Watching two top-six Premier League teams play each other in a two-legged tie is unusual. This was the first since March 2016, when Liverpool and Manchester United met in the Europa League knockout rounds. We are used to making sweeping and damning conclusions based on the results of these high-profile matches, sometimes as many as 16. That was not possible on Wednesday.
Still, an unfamiliar scenario does not guarantee freshness. If last week’s draw between Arsenal and Chelsea was raucous and thrilling, here was the yin to that yang. Both teams were cagey, unwilling to overload in attack and thus risk being caught on the counter. Like many matches in the 2014 World Cup, there was plenty of quality on show but very little oomph.
Arsenal and Arsene Wenger will leave the happier, of course. There was no Petr Cech, Laurent Koscielny, Nacho Monreal, Sead Kolasinac, Aaron Ramsey, Mesut Ozil or Alexis Sanchez, and Wenger may argue that few Premier League teams could cope without those absentees. Sanchez’s omission raised rumours that his move to Manchester City could be close, but Wenger also picked a side without him in the league game at Stamford Bridge. The result was identical.
One player who did start was Alex Iwobi, the day after the Nigerian had been fined for partying late into Friday night and Saturday morning. Many remarked that Iwobi starting so soon after the incident meant he had not been punished. The way Arsenal performed against Nottingham Forest on Sunday, that’s open to debate.
Arsenal did at least find some defensive calm after FA Cup storm. Wenger went back to a back three to match Chelsea’s defensive shape and immediately found solace. Ainsley Maitland-Niles continues to be the good news of their last three months amongst a collection of short sob stories.
Antonio Conte, on the other hand, will be frustrated at his side’s prolonged attacking inefficiencies. Wednesday’s result makes it three consecutive draws and three 0-0s in their last six matches, against Everton, Norwich and Arsenal. There was a clunkiness to Chelsea in possession that usually coincides with Eden Hazard not quite being at his peak. Wednesday also brought further rumours of Real Madrid interest in Chelsea’s star attacker; that would be potentially disastrous.
Chelsea did spend more than £50m on an attacker last summer, of course, and broke their transfer record in the process, but this was another night of frustration for Alvaro Morata. After his three missed one-on-ones against the same opponent seven days previously, Conte insisted that his striker was guilty only of misfortune. But there is inadequacy at play here too.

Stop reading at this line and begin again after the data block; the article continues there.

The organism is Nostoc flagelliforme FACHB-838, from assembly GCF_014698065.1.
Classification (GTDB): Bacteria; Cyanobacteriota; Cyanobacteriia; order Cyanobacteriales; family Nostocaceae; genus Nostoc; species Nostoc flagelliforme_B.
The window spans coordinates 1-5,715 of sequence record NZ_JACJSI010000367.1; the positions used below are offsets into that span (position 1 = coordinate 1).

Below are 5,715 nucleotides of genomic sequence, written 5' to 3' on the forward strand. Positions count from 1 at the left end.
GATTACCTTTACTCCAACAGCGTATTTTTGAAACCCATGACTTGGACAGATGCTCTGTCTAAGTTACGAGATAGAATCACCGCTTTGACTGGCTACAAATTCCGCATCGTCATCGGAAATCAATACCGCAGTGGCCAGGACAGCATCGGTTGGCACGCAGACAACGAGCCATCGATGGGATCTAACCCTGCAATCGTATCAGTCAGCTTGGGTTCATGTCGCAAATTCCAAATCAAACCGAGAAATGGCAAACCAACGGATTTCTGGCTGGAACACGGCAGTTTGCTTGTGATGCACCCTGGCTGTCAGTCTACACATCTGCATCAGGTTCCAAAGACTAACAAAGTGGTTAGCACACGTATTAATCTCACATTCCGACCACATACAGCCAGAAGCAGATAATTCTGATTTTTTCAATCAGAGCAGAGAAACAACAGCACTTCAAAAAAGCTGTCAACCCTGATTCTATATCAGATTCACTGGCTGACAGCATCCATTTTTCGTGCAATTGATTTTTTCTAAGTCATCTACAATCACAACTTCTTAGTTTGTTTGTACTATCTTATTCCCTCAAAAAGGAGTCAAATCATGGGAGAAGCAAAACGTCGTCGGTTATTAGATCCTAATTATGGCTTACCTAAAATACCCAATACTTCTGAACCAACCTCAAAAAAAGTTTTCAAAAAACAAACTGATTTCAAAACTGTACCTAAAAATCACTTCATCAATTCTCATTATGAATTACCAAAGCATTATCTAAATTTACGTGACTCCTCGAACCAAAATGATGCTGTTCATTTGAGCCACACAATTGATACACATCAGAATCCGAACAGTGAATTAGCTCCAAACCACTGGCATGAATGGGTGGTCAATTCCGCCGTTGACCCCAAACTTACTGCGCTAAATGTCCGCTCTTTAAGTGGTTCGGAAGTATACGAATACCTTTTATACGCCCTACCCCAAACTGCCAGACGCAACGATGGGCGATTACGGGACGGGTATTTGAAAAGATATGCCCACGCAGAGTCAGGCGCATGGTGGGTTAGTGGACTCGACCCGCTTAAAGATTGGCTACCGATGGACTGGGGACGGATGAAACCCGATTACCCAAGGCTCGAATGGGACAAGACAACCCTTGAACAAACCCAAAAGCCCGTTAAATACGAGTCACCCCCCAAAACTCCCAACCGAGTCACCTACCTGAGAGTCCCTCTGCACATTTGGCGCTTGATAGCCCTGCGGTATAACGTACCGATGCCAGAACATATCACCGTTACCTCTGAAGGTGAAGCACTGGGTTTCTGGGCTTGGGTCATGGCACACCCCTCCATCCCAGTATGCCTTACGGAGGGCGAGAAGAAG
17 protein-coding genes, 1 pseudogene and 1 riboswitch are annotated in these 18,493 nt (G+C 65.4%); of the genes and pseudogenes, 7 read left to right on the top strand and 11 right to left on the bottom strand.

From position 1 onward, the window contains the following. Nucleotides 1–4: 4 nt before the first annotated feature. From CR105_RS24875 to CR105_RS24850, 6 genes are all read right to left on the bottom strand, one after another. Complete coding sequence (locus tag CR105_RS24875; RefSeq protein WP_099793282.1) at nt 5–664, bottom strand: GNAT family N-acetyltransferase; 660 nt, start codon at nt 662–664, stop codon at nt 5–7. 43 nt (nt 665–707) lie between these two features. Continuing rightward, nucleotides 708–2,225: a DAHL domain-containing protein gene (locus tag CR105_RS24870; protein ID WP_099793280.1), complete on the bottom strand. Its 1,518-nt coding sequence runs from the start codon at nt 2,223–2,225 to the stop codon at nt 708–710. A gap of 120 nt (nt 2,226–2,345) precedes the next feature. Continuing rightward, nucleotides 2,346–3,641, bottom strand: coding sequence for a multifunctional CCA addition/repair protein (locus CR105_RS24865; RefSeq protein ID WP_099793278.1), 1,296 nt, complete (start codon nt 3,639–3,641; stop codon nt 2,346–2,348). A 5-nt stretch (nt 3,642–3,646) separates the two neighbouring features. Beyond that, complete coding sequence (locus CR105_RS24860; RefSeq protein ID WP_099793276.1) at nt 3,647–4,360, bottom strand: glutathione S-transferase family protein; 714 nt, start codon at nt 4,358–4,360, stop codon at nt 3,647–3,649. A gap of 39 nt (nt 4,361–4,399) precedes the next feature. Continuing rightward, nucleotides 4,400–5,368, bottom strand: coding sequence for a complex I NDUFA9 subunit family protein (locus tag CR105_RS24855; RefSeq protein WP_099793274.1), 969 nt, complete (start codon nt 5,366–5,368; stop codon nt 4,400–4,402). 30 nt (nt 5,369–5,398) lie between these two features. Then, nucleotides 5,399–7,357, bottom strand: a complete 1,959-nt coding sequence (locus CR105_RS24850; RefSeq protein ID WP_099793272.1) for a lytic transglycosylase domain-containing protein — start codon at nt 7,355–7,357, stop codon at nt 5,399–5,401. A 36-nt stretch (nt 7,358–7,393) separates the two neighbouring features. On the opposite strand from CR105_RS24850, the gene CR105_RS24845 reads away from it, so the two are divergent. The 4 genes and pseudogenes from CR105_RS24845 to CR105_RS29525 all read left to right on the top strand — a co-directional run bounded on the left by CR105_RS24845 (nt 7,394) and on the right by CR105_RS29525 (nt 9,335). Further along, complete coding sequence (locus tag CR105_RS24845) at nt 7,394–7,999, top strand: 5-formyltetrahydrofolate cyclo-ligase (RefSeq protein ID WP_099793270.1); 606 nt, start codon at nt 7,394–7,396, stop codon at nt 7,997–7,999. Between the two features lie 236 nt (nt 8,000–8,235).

Morata has had a strange season. Patience was urged when he moved club, league and country to join Chelsea, but the Spaniard scored eight goals in his first nine Chelsea games and appeared to be thriving as a first-choice striker at last. Since then, the goals and performances have dried up. Morata has five in all competitions since the end of September.
Morata missed gilt-edged chances against Arsenal last week, with most pundits relying upon the cliche that at least he was getting into the positions to miss. On Wednesday, Morata had three shots (one on target), completed fewer than half of the passes he attempted, won one header and lost the ball three times through a poor touch. There is truth in the defence that every striker needs service, but in Hazard and Cesc Fabregas he has two of the best in the business.
This might be merely a confidence issue. With 84 minutes played, Morata ran with the ball down the wing and simply kicked it into touch. He looked up to the heavens as if to ask for divine intervention, but the groans from the Stamford Bridge stands confirm that he must find his own way out of this rut. There are odd similarities to Romelu Lukaku’s own debut season with his new club.
Morata could also be tired, not just physically but mentally. He may be 25 years old, but in football terms Morata is far younger. This is the first season that he has led the line for any top-flight club. By half-time in Chelsea’s next league game (assuming he starts), the striker will have passed his highest ever top-flight total of minutes in a league season.
Conte’s problem is that he has few other options. Hazard has been an effective false nine but cannot do the job of creator and finisher. Willian’s form has tailed off this season while Michy Batshuayi’s has barely got going. The Belgian was anonymous against Championship Norwich and may have had his final chance.
Instead, Conte must cross his fingers, persevere and trust that Morata will come good. There is sometimes no rhyme nor reason to a forward clicking in and out of form, and Chelsea are reliant on a change in seasons bringing a change in competence. Chelsea’s EFL cup final participation, and perhaps even Champions League qualification, depends upon it.